In today’s edition, musings on opportunities for a greener economy thanks to falling oil prices, and geopolitical considerations with a new nuclear plant in South Africa. Also, in the Natural gas / Coal section, the first-ever regulations for coal ash by the EPA. 

Quote of the day

“Considering the much-stronger relationship between the Zuma presidency and the Russian government than under the previous South African administration, it looks much more likely that the expansion of the nuclear program will be awarded to Russia.”

Robert Besseling, a Johannesburg-based analyst with IHS Country Risk, in the Bloomberg News’ story Geopolitics Key to South Africa’s $100 Billion Nuclear Plan 

Lead stories 

Cheaper Oil, Fatter Wallets and a National Opportunity 
By Jeff Sommer – The New York Times  
Oil prices have plunged so rapidly that financial markets are treating them less as an opportunity than a danger, like a falling knife. 

Keystone ‘not even nominal benefit’ to US consumers, Obama says
By Laura Barron-Lopez – The Hill
President Obama on Friday said building the Keystone oil pipeline would “not even have a nominal benefit” to consumers, pushing back at claims it would lower gas prices further.

Geopolitics Key to South Africa’s $100 Billion Nuclear Plan
By Paul Burkhardt and Franz Wild – Bloomberg News
Politics may tip the balance as Russia’s Rosatom Corp. and France’s Areva SA prepare to battle it out for South Africa’s planned nuclear-energy project that could cost $100 billion.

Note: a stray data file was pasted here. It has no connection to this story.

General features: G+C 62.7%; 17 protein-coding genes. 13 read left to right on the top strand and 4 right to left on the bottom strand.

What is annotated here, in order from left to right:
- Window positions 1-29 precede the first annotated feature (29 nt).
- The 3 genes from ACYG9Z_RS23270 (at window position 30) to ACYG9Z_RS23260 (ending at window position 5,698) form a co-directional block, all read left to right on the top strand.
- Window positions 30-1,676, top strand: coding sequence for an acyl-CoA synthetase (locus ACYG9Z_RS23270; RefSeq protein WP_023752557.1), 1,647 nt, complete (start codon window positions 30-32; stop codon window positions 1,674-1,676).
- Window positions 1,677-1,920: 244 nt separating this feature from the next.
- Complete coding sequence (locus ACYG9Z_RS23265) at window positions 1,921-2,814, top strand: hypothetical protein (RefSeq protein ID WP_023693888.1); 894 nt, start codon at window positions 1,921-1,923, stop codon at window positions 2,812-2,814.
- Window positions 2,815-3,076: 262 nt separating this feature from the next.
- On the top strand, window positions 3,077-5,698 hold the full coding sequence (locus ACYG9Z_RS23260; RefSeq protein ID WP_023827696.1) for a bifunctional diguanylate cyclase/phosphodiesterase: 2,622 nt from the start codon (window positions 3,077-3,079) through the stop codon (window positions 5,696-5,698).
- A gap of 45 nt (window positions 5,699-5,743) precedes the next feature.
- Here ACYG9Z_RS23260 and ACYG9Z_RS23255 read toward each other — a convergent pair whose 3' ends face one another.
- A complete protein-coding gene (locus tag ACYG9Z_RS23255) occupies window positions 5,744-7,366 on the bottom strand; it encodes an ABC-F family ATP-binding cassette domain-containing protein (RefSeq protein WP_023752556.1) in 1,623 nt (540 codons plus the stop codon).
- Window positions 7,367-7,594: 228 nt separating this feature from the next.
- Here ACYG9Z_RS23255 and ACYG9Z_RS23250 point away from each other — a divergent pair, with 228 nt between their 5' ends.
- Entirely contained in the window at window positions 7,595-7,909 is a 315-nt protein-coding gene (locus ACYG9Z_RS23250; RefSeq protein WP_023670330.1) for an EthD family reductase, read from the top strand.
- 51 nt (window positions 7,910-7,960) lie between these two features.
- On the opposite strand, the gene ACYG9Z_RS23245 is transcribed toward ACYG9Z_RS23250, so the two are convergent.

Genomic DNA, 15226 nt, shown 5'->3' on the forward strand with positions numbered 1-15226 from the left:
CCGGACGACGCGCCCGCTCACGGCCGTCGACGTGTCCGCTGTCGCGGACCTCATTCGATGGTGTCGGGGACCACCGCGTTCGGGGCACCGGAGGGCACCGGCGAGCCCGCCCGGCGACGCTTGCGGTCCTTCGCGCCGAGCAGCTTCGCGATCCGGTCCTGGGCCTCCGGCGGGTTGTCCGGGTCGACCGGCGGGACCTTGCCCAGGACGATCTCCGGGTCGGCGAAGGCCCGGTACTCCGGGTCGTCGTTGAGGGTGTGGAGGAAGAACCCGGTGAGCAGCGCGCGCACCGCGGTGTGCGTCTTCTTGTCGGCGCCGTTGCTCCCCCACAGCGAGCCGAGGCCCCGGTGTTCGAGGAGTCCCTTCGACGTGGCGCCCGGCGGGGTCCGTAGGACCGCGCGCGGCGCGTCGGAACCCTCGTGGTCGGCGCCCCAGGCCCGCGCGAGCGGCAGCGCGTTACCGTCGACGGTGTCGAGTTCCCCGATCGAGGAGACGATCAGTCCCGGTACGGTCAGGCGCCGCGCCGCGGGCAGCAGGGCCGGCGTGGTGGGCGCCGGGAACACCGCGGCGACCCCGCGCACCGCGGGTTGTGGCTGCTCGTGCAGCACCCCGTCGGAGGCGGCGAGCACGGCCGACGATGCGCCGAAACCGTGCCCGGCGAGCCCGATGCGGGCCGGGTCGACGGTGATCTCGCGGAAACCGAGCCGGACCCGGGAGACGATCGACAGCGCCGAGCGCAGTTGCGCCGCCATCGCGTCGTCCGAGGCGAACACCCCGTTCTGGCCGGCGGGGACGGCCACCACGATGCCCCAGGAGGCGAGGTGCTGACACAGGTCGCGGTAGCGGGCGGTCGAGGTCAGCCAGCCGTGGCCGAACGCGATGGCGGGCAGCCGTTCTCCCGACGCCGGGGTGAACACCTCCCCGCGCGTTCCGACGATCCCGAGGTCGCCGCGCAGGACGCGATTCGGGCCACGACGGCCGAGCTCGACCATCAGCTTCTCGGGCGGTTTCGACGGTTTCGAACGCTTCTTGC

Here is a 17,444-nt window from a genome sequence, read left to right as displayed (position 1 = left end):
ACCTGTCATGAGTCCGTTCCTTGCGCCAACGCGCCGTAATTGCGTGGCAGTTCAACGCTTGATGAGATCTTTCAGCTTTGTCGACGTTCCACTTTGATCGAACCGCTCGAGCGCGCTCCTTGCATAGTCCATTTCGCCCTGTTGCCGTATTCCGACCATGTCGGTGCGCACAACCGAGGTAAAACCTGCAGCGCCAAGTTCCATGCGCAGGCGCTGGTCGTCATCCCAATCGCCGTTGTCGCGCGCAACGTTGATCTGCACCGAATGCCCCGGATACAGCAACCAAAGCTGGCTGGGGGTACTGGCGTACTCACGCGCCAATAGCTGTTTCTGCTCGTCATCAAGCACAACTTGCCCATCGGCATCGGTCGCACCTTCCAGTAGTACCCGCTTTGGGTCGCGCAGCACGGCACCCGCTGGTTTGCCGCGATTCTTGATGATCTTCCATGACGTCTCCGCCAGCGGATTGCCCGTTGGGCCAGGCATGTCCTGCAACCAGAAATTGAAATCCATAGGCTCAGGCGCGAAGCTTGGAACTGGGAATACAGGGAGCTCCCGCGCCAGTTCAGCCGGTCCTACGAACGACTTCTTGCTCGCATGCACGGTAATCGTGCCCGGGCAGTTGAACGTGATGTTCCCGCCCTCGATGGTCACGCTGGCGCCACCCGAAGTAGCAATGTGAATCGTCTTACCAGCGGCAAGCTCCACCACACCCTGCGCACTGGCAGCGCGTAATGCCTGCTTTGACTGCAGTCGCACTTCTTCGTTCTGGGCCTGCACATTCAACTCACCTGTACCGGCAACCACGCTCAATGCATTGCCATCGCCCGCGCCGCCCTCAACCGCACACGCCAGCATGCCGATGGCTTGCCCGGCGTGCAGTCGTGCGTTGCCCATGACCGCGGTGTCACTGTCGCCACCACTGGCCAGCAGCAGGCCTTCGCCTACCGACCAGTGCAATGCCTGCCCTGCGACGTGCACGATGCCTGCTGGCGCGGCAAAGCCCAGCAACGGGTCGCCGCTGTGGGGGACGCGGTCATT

***LB: Also in this story “The Soviet Union and then Russia historically kept close ties with the ruling African National Congress from the days in which it was battling against the apartheid regime.”

Regulators want to change energy pricing rules for federal land
By Timothy Cama – The Hill
Federal land managers will release proposed rules next month to change the pricing structure for oil, natural gas and coal leases on public land.

WH: Agencies should factor for climate change in project reviews
By Laura Barron-Lopez – The Hill
The White House is floating new guidelines for federal agencies on how to weigh climate change impacts when reviewing energy and infrastructure projects.

China Invests in Region Rich in Oil, Coal and Also Strife
By Edward Wong – The New York Times 
In a desolate park on the city outskirts here, oil bubbling from the ground fills small pools next to a wooden walkway. By one pool is a statue of a bearded ethnic Uighur man sitting on a donkey, playing a lute.

(Australia’s) Direct Action unlikely to meet emissions target, says Climate Change Authority
By Oliver Milman – The Guardian 
The government’s climate advisory body has delivered a stark assessment of the Coalition’s policies, stating it was unlikely that its Direct Action policy would meet Australia’s 5% emissions reduction target and calling for the renewable energy target (RET) to remain intact.


Defense, National Security & Climate Change Symposium
January 7-8, 2015
Marriott Wardman Park Hotel, Washington DC

2015 Climate Leadership Conference
ACCO, EPA, The Climate Registry, C2ES
February 23-25, 2015
Ritz-Carlton Pentagon City (Arlington, VA)


Building Toward a Goal of Reducing Emissions in New York City by 80 Percent
By Lisa W. Foderaro and Matt Flegenheimer – The New York Times  
On the eve of the People’s Climate March in September, Mayor Bill de Blasio announced an ambitious goal: The city, he said, would reduce its greenhouse gas emissions 80 percent by 2050. 
***LB: Also in this story “The plan builds on a goal set by the administration of Mayor Michael R. Bloomberg to cut emissions 30 percent by 2030. Because of work done since 2007, the city has already reduced its emissions by 19 percent.”